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Hey guys. So, you’re overseas, or at least on your way. Have fun! I feel badly that we didn’t wrap up this idea about rotations and dilations on Thursday. I tried to wrap it up for you guys, but then I didn’t. This letter is my attempt to connect what we were studying this past week with the first thing that you’ll be studying in Israel. So…where were we? 1. (1, 1) represents a 45 degree rotation, combined with a dilation by 2 2. (0, 1) represents a 90 degree rotation, combined with a dilation by 1. 3. (1, 3 ) represents a dilation by 2 and a rotation by 60 degrees. 4. ( 3 , 1) represents a dilation by 2 and a rotation by 30 degrees. If you have doubt about facts 3 and 4, draw an equilateral triangle whose sides are all equal to 2, and then drop an altitude. Now, let’s play a game: I show you two things that shouldn’t be related, but it turns out that they are. Along the way, you’ll start realizing something that shocked mathematicians when it was discovered.

(1,1) o (1,1) = (a, b) Find a and b. Assume that i 2 = −1 . Multiply: (1 + i )(1 + i )

The answer that you should have gotten on the left is (0, 2). After all, (1, 1) is a 45 degree rotation with a dilation by 2 . If you do it twice, you rotate 90 degrees and multiply your line by 2. On the right, you should have gotten 1 + i 2 + i + i , or 1 + i 2 + 2i . Since i 2 = −1 , though, that all turns into 2i . That’s the same thing as 0 + 2i , by the way.

I like this game! Let’s keep on going on the next page.

(1, 3 ) o ( 3,1) = (a, b)

Find a and b.

Assume that i 2 = −1 . Multiply: (1 + i 3 )( 3 + i )

(0,2) o (−1,0) = (a, b) Find a and b.

Assume that i 2 = −1 . Multiply: 2i × (−1 + 0i )

( 3 ,1) o ( 3,1) = (a, b)

Find a and b.

Assume that i 2 = −1 . Multiply: ( 3 + i )( 3 + i )

( 3 ,1) o (0,1) = (a, b) Find a and b.

Assume that i 2 = −1 . Multiply: ( 3 + i ) × i

Let’s talk about the first example that you just calculated.

(1, 3 ) o ( 3,1) = (a, b)

• • •

(1, 3 ) is a dilation by 2 and a rotation by 60 degrees. ( 3 ,1) is a dilation by 2 and a rotation by 30 degrees. Put those together and you have a 90 degree rotation with a dilation of 4. So it should be (0, 4).

Assume that i 2 = −1 . Multiply: (1 + i 3 )( 3 + i )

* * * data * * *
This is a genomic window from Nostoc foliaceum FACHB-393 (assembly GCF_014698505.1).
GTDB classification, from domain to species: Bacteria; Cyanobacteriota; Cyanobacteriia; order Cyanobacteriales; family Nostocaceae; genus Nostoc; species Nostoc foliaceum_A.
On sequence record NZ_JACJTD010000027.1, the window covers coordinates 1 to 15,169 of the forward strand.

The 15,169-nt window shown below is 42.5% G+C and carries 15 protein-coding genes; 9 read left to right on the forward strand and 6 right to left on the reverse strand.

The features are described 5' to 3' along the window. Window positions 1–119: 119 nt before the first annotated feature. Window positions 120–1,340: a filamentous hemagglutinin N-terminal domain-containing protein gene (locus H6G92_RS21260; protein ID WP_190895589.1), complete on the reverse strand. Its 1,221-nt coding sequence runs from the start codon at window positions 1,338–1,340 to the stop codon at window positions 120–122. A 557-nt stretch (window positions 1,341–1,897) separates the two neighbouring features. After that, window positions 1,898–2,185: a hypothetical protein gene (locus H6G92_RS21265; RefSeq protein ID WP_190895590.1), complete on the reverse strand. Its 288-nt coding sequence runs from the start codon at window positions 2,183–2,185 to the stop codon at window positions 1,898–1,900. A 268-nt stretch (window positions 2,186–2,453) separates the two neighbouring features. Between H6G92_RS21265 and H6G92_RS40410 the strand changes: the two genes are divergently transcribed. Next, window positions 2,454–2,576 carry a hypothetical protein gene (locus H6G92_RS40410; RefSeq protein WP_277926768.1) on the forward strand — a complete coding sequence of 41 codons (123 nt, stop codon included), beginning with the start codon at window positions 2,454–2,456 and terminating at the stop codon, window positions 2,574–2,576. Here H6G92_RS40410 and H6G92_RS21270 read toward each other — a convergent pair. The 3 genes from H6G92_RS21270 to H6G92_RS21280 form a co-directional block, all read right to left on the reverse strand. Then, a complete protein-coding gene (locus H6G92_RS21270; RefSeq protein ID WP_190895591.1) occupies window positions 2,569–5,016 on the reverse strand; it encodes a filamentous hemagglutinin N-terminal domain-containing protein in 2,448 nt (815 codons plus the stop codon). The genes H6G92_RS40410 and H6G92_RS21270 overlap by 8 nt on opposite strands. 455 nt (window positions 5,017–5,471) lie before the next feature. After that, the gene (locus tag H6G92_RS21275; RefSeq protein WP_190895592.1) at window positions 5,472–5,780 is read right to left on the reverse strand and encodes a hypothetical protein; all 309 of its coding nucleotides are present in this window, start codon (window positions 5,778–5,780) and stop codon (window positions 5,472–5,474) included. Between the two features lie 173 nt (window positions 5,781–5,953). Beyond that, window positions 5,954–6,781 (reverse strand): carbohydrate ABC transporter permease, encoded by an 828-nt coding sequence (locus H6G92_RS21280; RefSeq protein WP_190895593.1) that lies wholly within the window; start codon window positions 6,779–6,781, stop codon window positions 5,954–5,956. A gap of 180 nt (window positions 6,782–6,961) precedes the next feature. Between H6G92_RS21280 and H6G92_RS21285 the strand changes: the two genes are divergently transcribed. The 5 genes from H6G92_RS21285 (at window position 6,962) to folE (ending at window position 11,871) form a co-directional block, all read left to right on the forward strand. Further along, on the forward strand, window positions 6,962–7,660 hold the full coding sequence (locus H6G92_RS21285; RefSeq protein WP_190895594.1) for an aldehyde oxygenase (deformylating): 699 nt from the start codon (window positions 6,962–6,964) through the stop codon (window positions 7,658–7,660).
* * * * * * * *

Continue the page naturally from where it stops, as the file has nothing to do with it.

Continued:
• • • •

Expand: 3 + i + 3i + i 2 3 But i 2 = −1 3 − 3 + i + 3i = 4i

•

Let’s do one more together:

( 3 ,1) o ( 3,1) = (a, b)

Find a and b.

Assume that i 2 = −1 . Multiply: ( 3 + i )( 3 + i )

•

• • •

Each of the ( 3 ,1) transformations is a 30 degree rotation and a dilation by 2. Together, it’s a 60 degree rotation and a dilation by 4. We know that (1, 3 ) is a dilation by 2 and rotation by 60. ( 3 ,1) o ( 3,1) = 2(1, 3 ) = (2, 2 3 )

• • • •

Expand: 3 + i 3 + i 3 + i 2 But i 2 = −1 So: 3 − 1 + i 3 + i 3 = 2 + 2i 3 = 2(1 + i 3 )

Holy cow. That’s a sweet coincidence. Does it always work? Try it out with some other examples, or examples that you come up with by yourself.

We’ll talk about it some more on the next page.

Let’s test this new idea with some of the first problems in transformations that we tackled: a. (0,1) o (0,1) = b. (0,1) o (0,1) o (0,1) = c. (0,1) o (0,1) o (0,1) o (0,1) = d. (0,1) o (0,1) o (0,1) o (0,1) o (0,1) = e. (0,1) 6 = f. (0,1) 7 = g. (0,1) 8 = h. (0,1) 20 = i. j. (0,1) 701 = (0,1) 4001 = a. b. c. d. e. f. g. h. i. j.

i×i i×i×i i×i×i×i i×i×i×i×i i6 i7 i8 i 20 i 701 i 4001

Cool, right? You might find it hard to come up with more examples that work perfectly without getting a bit more sophisticated with right triangle trigonometry. But you can also try some estimation problems. For example, approximately what should (1,2) o (5,5) be? Does that make sense with (1 + 2i )(5 + 5i ) ?

Now, wait, hold on a second: this whole entire thing is built on the premise that i 2 = −1 . That’s a ridiculous assumption, though! Granted, it makes this whole thing work, but why would you believe it? After all, there is no number that when squared gives you − 1 . I hope that, by now, you’re starting to see an answer to this question. There are different answers that different people will give1.

I think that you guys are ready to see the deeper truth here. It’s true: there is no number that gives you a negative number when you square it. But we haven’t been talking about regular old numbers. We’ve been talking about transformations. And it is true that (0,1) 2 = −1 , in a certain sense.

1

One way of answering this question, for instance, would be to start thinking about what sort of things are allowed and forbidden in math. For instance, we forbid division by zero. Well, why? Why not say that 5 ÷ 0 = z ? Thinking about that question would give you a good place on which to think about whether i 2 = −1 makes sense or not.

There is a lot more to talk about. But the takeaway is that we’re dealing with a new type of number, something beyond what we’ve dealt with before. It’s a number that represents a geometric transformation! So: if we’re dealing with a new type of number, do we need a new type of arithmetic? What does addition mean? Subtraction? Multiplication? Division? Exponents? Equations? Square roots? That’s what you’re going to deal with when you study the arithmetic of complex numbers with your teacher. And that’s what we’ll be doing in class this coming week. Have fun! Be in touch with any questions or ideas. Mr. Pershan

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